These functions use some conversion to and from the t distribution to provide the Cohen's d distribution. There are four versions that act similar to the standard distribution functions (the d., p., q., and r. functions, and their longer aliases .Cohensd), three convenience functions (pdExtreme, pdMild, and pdInterval), a function to compute the confidence interval for a Cohen's d estimate cohensdCI, and a function to compute the sample size required to obtain a confidence interval around a Cohen's d estimate with a specified accuracy (pwr.cohensdCI and its alias pwr.confIntd).

cohensdCI(d, n, conf.level = 0.95, plot = FALSE, silent = TRUE)

dCohensd(
x,
df = NULL,
populationD = 0,
n = NULL,
n1 = NULL,
n2 = NULL,
silent = FALSE
)

pCohensd(q, df, populationD = 0, lower.tail = TRUE)

qCohensd(p, df, populationD = 0, lower.tail = TRUE)

rCohensd(n, df, populationD = 0)

pdInterval(ds, n, populationD = 0)

pdExtreme(d, n, populationD = 0)

pdMild(d, n, populationD = 0)

pwr.cohensdCI(d, w = 0.1, conf.level = 0.95, extensive = FALSE, silent = TRUE)

## Arguments

n, n1, n2

Desired number of Cohen's d values for rCohensd and rd (n), and the number of participants/datapoints in total (n) or in each group (n1 and n2) for dd, dCohensd, pdExtreme, pdMild, pdInterval, and cohensdCI.

conf.level

The level of confidence of the confidence interval.

plot

Whether to show a plot of the sampling distribution of Cohen's d and the confidence interval. This can only be used if specifying one value for d, n, and conf.level.

silent

Whether to provide FALSE or suppress (TRUE) warnings. This is useful because function 'qt', which is used under the hood (see qt() for more information), warns that 'full precision may not have been achieved' when the density of the distribution is very close to zero. This is normally no cause for concern, because with sample sizes this big, small deviations have little impact.

x, q, d

Vector of quantiles, or, in other words, the value(s) of Cohen's d.

df

Degrees of freedom.

populationD

The value of Cohen's d in the population; this determines the center of the Cohen's d distribution. I suppose this is the noncentrality parameter.

lower.tail

logical; if TRUE (default), probabilities are the likelihood of finding a Cohen's d smaller than the specified value; otherwise, the likelihood of finding a Cohen's d larger than the specified value.

p

Vector of probabilites (p-values).

ds

A vector with two Cohen's d values.

w

The desired maximum 'half-width' or margin of error of the confidence interval.

extensive

Whether to only return the required sample size, or more extensive results.

## Value

dCohensd (or dd) gives the density, pCohensd

(or pd) gives the distribution function, qCohensd (or qd) gives the quantile function, and rCohensd (or rd) generates random deviates.

pdExtreme returns the probability (or probabilities) of finding a Cohen's d equal to or more extreme than the specified value(s).

pdMild returns the probability (or probabilities) of finding a Cohen's d equal to or less extreme than the specified value(s).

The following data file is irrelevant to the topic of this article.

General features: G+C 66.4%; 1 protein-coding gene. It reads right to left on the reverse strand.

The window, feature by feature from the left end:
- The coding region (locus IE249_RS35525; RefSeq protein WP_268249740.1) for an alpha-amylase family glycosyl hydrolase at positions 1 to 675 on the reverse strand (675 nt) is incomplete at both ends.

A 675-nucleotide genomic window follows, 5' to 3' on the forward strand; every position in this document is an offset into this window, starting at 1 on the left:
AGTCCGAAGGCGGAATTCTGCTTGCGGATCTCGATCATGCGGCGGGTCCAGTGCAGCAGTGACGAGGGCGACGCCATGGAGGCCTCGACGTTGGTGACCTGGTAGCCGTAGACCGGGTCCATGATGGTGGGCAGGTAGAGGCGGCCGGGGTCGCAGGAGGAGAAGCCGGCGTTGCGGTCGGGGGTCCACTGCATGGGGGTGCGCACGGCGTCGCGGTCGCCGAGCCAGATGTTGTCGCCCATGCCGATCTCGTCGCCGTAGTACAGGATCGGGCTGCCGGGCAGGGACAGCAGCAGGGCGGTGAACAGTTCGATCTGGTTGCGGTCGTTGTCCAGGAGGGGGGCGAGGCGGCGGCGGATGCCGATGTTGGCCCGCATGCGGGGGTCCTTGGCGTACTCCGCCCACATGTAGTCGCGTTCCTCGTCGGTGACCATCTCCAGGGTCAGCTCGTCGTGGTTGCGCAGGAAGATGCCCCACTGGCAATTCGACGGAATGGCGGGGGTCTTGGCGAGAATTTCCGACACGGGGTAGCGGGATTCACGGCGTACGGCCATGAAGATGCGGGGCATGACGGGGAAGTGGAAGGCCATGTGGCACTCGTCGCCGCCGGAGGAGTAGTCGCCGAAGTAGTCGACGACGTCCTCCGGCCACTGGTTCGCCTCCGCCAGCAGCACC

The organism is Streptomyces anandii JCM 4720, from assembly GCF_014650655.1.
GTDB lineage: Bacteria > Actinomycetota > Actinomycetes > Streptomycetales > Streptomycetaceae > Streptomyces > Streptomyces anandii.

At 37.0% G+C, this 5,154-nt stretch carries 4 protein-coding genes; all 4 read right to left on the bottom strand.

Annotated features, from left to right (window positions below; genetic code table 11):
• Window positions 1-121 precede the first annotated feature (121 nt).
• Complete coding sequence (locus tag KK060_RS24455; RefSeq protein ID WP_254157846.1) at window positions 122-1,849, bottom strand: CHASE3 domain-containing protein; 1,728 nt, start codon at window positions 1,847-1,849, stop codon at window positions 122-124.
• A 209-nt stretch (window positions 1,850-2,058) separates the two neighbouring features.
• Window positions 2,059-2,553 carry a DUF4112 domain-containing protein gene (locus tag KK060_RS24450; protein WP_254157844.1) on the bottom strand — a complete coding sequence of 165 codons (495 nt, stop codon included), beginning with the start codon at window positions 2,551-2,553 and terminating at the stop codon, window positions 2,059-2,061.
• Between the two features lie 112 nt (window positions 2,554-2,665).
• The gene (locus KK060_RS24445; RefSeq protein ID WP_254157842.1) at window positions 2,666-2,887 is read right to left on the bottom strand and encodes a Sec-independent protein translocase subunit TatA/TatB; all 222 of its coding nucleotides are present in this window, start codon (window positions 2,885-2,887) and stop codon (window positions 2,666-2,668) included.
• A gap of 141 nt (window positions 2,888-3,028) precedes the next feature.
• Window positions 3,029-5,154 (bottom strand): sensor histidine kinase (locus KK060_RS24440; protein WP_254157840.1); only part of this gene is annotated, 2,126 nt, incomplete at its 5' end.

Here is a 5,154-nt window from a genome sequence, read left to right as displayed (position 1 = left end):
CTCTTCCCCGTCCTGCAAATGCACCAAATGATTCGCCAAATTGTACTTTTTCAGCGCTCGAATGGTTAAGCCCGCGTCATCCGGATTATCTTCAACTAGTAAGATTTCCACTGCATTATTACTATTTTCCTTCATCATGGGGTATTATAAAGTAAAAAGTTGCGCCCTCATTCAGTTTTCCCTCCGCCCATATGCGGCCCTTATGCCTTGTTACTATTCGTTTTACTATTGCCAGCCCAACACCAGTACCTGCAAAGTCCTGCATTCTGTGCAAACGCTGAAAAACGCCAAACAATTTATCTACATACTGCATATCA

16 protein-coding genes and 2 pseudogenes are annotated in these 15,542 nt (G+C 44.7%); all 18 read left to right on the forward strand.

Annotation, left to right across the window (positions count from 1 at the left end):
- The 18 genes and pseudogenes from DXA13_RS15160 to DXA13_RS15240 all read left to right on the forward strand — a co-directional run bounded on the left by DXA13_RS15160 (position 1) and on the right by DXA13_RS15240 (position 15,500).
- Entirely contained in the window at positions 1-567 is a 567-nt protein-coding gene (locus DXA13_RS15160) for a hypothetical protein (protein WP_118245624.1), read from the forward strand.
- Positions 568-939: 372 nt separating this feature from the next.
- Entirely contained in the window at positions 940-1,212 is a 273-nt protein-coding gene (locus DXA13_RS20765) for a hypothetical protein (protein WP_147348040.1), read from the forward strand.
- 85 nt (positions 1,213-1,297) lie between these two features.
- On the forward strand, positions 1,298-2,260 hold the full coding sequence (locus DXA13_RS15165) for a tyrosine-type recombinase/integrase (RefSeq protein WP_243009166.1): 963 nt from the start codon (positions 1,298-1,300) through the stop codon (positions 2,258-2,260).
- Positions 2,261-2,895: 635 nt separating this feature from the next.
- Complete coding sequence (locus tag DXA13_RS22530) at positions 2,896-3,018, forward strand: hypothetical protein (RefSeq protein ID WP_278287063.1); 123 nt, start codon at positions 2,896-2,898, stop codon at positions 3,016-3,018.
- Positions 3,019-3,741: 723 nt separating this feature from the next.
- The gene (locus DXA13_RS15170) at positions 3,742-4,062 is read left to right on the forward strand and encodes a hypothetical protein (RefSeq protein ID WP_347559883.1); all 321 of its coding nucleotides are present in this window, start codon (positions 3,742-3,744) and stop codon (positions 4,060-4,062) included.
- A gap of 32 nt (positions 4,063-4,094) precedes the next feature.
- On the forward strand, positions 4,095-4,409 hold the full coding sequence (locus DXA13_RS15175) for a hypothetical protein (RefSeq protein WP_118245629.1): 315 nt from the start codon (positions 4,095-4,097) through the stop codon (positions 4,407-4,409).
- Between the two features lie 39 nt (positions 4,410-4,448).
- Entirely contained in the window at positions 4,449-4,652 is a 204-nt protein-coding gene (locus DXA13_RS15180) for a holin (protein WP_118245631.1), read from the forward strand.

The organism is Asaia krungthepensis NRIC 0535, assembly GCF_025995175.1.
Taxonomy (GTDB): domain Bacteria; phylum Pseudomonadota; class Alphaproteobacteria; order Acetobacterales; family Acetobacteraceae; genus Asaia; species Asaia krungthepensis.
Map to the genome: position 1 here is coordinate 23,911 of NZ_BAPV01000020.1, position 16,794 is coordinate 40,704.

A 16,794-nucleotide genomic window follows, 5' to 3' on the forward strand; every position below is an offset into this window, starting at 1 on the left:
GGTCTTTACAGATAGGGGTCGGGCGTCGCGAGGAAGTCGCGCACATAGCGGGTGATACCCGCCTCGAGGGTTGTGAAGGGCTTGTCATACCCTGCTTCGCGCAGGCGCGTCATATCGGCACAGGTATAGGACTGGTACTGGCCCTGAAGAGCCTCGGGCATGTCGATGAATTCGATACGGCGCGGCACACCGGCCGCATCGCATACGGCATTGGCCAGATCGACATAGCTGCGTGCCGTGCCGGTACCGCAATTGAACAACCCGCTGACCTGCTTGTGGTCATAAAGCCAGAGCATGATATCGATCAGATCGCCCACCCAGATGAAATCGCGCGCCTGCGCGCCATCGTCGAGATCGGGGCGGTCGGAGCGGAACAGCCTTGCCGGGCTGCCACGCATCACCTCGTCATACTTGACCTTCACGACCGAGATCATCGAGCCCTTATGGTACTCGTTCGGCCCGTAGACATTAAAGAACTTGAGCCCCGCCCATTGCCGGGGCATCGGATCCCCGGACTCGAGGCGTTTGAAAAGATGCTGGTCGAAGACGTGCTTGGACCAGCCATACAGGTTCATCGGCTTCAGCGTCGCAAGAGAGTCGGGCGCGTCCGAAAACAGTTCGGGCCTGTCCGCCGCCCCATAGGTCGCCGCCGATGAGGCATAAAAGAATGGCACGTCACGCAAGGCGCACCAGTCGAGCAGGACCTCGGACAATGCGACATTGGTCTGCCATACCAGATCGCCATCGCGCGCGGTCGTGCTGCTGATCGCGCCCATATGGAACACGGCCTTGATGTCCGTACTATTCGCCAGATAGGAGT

pdInterval returns the probability of finding a Cohen's d that lies in between the two specified values of Cohen's d.

cohensdCI provides the confidence interval(s) for a given Cohen's d value.

pwr.cohensdCI provides the sample size required to obtain a confidence interval for Cohen's d with a desired width.

## Details

The functions use convert.d.to.t() and convert.t.to.d() to provide the Cohen's d distribution.

The confidence interval functions, cohensdCI and pwr.cohensdCI, now use the same method as MBESS (a slightly adapted version of the MBESS function conf.limits.nct is used).

More details about cohensdCI and pwr.cohensdCI are provided in Peters & Crutzen (2017).

convert.d.to.t(), convert.t.to.d(), dt(), pt(), qt(), rt()

## Author

Gjalt-Jorn Peters (Open University of the Netherlands), with the exported MBESS function conf.limits.nct written by Ken Kelley (University of Notre Dame), and with an error noticed by Guy Prochilo (University of Melbourne).

Maintainer: Gjalt-Jorn Peters gjalt-jorn@userfriendlyscience.com

## Examples


### Confidence interval for Cohen's d of .5
### from a sample of 200 participants, also
### showing this visually: this clearly shows
### how wildly our Cohen's d value can vary
### from sample to sample.
cohensdCI(.5, n=200, plot=TRUE);
#>                     lo        hi
#> d=0.5, n=200 0.2178714 0.7809034
#> attr(,"plot") #> attr(,"class")
#>  "cohensdCI"

### How many participants would we need if we
### would want a more accurate estimate, say
### with a maximum confidence interval width
### of .2?
pwr.cohensdCI(.5, w=.1);
#>  1585

### Show that 'sampling distribution':
cohensdCI(.5,
n=pwr.cohensdCI(.5, w=.1),
plot=TRUE);
#>                      lo        hi
#> d=0.5, n=1585 0.3999342 0.5999124
#> attr(,"plot") #> attr(,"class")
#>  "cohensdCI"

### Generate 10 random Cohen's d values
rCohensd(10, 20, populationD = .5);
#>    1.26654753 -0.53642378  0.93488078  0.03580902  0.43708375  0.72018440
#>    0.52786352 -0.33929130  0.38615303  0.60876615

### Probability of findings a Cohen's d smaller than
### .5 if it's 0 in the population (i.e. under the
### null hypothesis)
pCohensd(.5, 64);
#>  0.9767939

### Probability of findings a Cohen's d larger than
### .5 if it's 0 in the population (i.e. under the
### null hypothesis)
1 - pCohensd(.5, 64);
#>  0.02320611

### Probability of findings a Cohen's d more extreme
### than .5 if it's 0 in the population (i.e. under
### the null hypothesis)
pdExtreme(.5, 64);
#>  0.04988584

### Probability of findings a Cohen's d more extreme
### than .5 if it's 0.2 in the population.
pdExtreme(.5, 64, populationD = .2);
#>  0.2406812